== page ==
Trump, Erdogan to meet in May: Turkey FM

Turkey's ruling AK Party set out plans on Wednesday for President Tayyip Erdogan to gradually take back the party reins, in a sign it would begin implementing changes approved in Sunday's referendum despite opposition attempts to annul it.

The voters also turned Turkey's parliamentary system into a presidential one.

He also weighed in on the conflict with North Korea, as the country's vice foreign minister threatens weekly missile tests and that there would be "all-out war" if the United States took military action in response.

Turkey's main opposition party has filed a formal request seeking the referendum to be annulled because of voting irregularities.

"We have said this over and over in my speeches".

The opposition has cited several problems with how the vote was conducted.

But the tight result of a highly charged campaign laid bare divisions, while European observers and the head of Turkey's bar associations union said a decision to count unstamped votes broke electoral law.

Turkey's Prime Minister Binali Yildirim pictured in Ankara on June 14, 2016.

Global monitors said the move undermined safeguards against fraud.

"What makes any country a democracy is the security of the ballot boxes", Feyzioglu told Reuters. "It is wrong to speak after the people have spoken".

The High Electoral Board said it had assessed appeals from the CHP and two other parties at a seven-hour meeting, and rejected them by 10 to one.

The board's decision to accept ballots without official stamps was like "changing the rules midgame", he said.

Hundreds of people lined up outside election board offices in Ankara and Istanbul to submit petitions requesting the board reverse its pronouncement.

"Efforts to cast a shadow on the result of the vote by spreading rumours of fraud are futile and in vain", Mr Yildirim said.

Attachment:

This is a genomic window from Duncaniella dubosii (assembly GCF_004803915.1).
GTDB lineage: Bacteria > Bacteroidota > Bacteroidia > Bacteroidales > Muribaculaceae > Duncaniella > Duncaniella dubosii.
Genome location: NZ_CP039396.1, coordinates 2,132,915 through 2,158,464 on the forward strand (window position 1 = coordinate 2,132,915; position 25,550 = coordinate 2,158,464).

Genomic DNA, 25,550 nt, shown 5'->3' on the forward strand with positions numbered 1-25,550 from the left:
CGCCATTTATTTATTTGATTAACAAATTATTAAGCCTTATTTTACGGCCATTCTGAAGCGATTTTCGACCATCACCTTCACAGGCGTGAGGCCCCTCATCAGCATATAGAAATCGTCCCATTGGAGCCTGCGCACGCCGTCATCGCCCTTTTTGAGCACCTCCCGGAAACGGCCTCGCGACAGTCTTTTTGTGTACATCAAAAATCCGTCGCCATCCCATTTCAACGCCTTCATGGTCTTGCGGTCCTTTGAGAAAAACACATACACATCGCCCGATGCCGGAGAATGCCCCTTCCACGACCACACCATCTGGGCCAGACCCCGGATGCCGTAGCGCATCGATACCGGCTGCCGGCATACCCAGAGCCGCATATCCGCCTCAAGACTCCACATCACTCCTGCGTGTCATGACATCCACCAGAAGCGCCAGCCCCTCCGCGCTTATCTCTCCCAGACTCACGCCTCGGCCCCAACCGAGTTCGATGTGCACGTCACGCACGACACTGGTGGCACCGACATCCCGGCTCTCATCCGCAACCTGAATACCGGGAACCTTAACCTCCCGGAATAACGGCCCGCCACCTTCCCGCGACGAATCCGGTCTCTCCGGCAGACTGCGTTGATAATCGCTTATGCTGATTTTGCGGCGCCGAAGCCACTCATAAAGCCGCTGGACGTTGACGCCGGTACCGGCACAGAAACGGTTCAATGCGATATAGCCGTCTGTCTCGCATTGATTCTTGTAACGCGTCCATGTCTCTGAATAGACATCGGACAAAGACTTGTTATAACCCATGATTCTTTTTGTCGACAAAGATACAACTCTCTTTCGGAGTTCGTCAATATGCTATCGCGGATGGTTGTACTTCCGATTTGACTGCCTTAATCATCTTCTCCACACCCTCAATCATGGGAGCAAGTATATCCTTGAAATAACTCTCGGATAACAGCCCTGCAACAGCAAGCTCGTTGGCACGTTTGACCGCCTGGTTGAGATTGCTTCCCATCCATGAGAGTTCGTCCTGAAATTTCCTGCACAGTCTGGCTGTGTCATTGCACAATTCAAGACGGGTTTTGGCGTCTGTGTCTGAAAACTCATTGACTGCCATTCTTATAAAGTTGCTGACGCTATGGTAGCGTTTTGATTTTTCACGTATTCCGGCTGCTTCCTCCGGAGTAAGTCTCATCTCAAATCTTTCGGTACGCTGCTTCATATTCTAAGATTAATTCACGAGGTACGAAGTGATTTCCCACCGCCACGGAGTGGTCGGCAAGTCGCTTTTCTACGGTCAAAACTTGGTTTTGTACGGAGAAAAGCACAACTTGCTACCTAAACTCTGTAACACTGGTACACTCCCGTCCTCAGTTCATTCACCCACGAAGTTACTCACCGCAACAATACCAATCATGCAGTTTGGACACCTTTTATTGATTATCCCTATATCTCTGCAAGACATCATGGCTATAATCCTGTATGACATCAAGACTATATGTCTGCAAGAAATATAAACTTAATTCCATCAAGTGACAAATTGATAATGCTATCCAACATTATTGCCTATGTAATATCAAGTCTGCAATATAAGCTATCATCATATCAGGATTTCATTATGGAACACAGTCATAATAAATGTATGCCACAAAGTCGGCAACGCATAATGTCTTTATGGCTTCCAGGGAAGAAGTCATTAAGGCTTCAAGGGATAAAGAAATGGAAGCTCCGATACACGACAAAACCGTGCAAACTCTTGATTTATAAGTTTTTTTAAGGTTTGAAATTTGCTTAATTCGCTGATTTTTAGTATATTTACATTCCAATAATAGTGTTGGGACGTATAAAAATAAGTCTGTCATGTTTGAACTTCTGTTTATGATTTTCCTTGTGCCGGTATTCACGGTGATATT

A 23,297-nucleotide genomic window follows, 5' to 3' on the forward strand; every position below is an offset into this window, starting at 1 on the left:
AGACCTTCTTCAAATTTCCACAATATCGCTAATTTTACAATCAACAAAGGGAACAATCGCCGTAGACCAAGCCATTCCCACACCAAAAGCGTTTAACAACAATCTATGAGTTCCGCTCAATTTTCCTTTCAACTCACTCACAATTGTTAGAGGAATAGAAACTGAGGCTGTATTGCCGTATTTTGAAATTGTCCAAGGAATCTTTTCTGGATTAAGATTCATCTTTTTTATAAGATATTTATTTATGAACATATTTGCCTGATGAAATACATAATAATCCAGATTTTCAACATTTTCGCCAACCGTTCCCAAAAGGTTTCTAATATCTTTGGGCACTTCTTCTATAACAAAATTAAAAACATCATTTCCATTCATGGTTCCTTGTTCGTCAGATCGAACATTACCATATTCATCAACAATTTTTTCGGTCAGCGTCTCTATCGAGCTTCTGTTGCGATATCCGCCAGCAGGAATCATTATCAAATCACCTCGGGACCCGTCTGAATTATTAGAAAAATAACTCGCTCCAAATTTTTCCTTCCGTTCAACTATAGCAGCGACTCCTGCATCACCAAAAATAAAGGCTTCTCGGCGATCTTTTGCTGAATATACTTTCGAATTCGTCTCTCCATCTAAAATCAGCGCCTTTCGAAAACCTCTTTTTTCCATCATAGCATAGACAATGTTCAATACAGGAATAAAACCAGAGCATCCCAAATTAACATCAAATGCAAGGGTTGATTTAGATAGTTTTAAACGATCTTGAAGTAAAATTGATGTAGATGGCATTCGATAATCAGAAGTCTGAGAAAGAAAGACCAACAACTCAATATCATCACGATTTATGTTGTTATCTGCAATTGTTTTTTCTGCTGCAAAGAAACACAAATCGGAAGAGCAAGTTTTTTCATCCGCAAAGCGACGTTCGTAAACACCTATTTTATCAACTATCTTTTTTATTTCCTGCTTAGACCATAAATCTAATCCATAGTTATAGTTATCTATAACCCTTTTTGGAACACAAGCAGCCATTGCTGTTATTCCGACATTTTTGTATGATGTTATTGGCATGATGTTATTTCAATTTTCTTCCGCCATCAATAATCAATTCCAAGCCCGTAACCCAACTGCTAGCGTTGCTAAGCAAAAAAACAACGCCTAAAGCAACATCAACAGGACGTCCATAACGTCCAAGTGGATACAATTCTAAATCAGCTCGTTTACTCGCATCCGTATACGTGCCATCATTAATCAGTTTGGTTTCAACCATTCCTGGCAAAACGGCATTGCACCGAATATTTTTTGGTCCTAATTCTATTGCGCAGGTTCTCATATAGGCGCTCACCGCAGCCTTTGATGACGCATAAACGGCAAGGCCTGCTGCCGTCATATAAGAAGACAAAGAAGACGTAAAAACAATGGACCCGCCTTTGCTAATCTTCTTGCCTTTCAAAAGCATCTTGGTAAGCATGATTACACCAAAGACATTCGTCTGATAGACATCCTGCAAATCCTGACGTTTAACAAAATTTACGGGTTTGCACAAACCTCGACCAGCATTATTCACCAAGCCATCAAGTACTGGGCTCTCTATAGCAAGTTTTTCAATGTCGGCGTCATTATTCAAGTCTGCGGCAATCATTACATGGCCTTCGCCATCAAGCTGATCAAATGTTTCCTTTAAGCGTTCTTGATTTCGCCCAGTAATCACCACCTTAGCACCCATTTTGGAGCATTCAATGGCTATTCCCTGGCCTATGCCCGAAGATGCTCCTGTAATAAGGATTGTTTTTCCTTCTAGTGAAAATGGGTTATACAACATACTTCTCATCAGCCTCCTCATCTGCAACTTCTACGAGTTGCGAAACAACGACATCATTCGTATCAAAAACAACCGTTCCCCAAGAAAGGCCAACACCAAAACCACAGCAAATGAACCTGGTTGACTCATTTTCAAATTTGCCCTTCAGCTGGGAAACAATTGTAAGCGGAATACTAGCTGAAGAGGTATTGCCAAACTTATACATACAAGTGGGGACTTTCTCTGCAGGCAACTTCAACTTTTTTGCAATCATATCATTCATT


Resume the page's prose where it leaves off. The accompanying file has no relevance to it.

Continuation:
Turkey voted on Sunday to switch to a presidential system, greatly increasing Erdogan's powers.

The changes, most of which are due to come into force after November 2019, are some of the most far-reaching in Turkey since Mustafa Kemal Ataturk established the modern state in the ashes of the Ottoman Empire in 1923. The president will also be allowed to keep his ties to a political party.

On Tuesday, Yildirim said Erdogan would be invited to join the party as soon as the official results are declared.

Asked to comment about Erdogan's rebuke, Ms de Zulueta said: "I don't have an opinion, we are invited by the Turkish authorities to observe". We are invited by the Turkish authorities to observe. "We share our report and we completed our mandate".

Protests were reported in at least 20 Turkish cities, including the largest three, namely Istanbul, Ankara and Izmir, in which thousands have been demanding the annulment of the referendum.

Turkey has long called for the U.S. to extradite Islamic preacher Fethullah Gulen, who Ankara has accused of orchestrating the failed July 15 military coup d'état.

US President Donald Trump has become the first Western leader to congratulate Turkish President Recep Tayyip Erdogan for winning a controversial referendum that grants him far-reaching, largely unchecked powers.